Sometimes I forget why movies matter and then one comes along that reminds me how much fun it is to be a part of the communal experience that only seeing a movie in a packed theater full of total strangers can provide. The thrills of going to the movies came into clear focus the other night at the press screening for director Fede Alvarez’s latest thrill ride, Don’t Breathe. The audience gasped, screamed and even laughed at times as the film revealed itself. Suddenly I was reminded that this is the kind of thing that can’t be replicated in the comforts of one’s home and why going to the movies is still such a unique experience. The movie was fun but I’m not sure how enjoyable it would have been had I watched the film in my bed on a tablet or a small television monitor as many folks are prone to do these days. Suffice it to say that this is the kind of thing that makes going to the movies still a lot of fun.

Don’t Breathe is the first film directed by Alvarez since his 2013 remake of The Evil Dead. I didn’t much care for that film even though I’m quite a fan of the original trilogy of Evil Dead films, directed with such flair and gusto by the great Sam Raimi. Alvarez’s take on Evil Dead was too larded up with over the top gore for my taste and lacked the suspense for which the original series of films was known. Raimi produced that film and returns to producing duties with Don’t Breathe and his handprints are all over this one but in a positive way.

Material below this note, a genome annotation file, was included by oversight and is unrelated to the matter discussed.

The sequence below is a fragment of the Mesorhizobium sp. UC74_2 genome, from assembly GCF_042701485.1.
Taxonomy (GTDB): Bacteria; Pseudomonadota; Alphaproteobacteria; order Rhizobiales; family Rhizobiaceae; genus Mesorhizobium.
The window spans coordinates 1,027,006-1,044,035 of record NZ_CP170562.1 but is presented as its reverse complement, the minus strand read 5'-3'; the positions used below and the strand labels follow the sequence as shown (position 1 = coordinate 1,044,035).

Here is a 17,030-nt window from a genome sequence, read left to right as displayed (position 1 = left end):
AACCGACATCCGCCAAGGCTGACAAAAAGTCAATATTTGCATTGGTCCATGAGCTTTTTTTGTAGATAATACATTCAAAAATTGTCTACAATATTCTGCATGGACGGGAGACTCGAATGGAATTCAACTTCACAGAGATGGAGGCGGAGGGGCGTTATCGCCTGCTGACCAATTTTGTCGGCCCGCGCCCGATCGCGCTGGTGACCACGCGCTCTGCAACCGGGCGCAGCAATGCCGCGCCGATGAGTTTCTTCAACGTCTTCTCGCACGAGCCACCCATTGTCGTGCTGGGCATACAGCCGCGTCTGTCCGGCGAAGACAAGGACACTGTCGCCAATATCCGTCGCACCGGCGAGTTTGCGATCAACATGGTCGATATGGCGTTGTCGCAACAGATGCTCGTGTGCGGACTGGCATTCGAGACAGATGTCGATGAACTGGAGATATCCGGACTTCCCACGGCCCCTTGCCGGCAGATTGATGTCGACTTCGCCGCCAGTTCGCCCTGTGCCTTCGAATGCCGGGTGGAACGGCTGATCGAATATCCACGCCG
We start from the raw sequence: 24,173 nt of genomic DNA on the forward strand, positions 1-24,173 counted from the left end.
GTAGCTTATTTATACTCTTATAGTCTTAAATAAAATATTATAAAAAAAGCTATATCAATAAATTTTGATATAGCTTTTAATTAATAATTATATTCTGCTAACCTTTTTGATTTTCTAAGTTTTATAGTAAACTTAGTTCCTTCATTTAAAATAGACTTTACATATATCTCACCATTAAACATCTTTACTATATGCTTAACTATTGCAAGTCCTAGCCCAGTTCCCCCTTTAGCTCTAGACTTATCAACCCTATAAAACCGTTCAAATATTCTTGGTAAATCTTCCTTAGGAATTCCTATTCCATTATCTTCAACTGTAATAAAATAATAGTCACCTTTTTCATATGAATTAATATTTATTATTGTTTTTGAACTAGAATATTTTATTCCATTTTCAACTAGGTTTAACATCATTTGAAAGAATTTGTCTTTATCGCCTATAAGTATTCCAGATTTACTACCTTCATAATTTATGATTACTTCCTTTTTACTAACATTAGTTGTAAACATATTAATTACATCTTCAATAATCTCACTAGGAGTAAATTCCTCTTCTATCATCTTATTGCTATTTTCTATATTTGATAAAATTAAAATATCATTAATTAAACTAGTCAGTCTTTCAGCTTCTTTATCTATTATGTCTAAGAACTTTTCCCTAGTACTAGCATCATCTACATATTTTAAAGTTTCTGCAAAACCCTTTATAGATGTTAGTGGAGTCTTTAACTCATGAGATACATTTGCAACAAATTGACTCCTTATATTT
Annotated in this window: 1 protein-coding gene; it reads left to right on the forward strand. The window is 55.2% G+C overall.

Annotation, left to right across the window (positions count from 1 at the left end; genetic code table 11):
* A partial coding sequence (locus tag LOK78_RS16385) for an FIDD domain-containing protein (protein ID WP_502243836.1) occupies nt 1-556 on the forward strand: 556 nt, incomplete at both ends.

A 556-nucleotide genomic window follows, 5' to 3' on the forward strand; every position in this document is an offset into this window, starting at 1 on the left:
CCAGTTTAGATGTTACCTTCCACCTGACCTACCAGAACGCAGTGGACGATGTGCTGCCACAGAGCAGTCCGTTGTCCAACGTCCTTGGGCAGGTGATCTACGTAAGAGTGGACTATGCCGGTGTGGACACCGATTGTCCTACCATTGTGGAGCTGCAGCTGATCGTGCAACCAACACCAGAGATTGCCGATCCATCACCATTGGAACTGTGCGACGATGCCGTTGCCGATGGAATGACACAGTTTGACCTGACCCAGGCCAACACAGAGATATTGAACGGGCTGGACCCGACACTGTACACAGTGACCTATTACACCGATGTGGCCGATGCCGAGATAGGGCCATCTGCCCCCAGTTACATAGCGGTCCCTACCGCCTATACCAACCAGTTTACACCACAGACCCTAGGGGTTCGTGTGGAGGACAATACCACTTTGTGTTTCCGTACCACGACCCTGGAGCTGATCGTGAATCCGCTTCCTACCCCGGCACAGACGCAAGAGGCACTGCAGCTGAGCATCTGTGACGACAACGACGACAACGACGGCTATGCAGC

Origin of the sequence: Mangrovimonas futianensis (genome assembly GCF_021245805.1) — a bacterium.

The film’s plot is deceptively simple in the same way that Raimi’s Evil Dead films were constructed from low-brow screenwriting elements. All the typical horror movie tropes are on display in the film and yet they somehow work, right down to the menacing dog that shows up just at the right moments.

The story is set in the burned out ghettos of Detroit as three late teen/twentysomethings who yearn for a new life are enticed to rob homes in order to get their ticket out of town and to a new existence. Their latest victim is a blind man (Stephen Lang, villainous in the same way he was in Avatar) who has come into some money since the death of his daughter in a car accident. They assume it will be an easy score but little do they know. The blind man proves to be more of a menace than any of the characters could have ever predicted and the film eventually becomes a reverse sort of cat and mouse.

The film is skillfully directed and full of suspenseful sequences. Plus, it gives new examples of creative ways in which to use a turkey baster. Stick around for the third act and you’ll see what I mean. You have been warned.

Don’t Breathe opens Thursday, August 25, in Hickory and everywhere else.
Photo: Jane Levy in Don’t Breathe

Questions or comments? Write Adam at [email protected].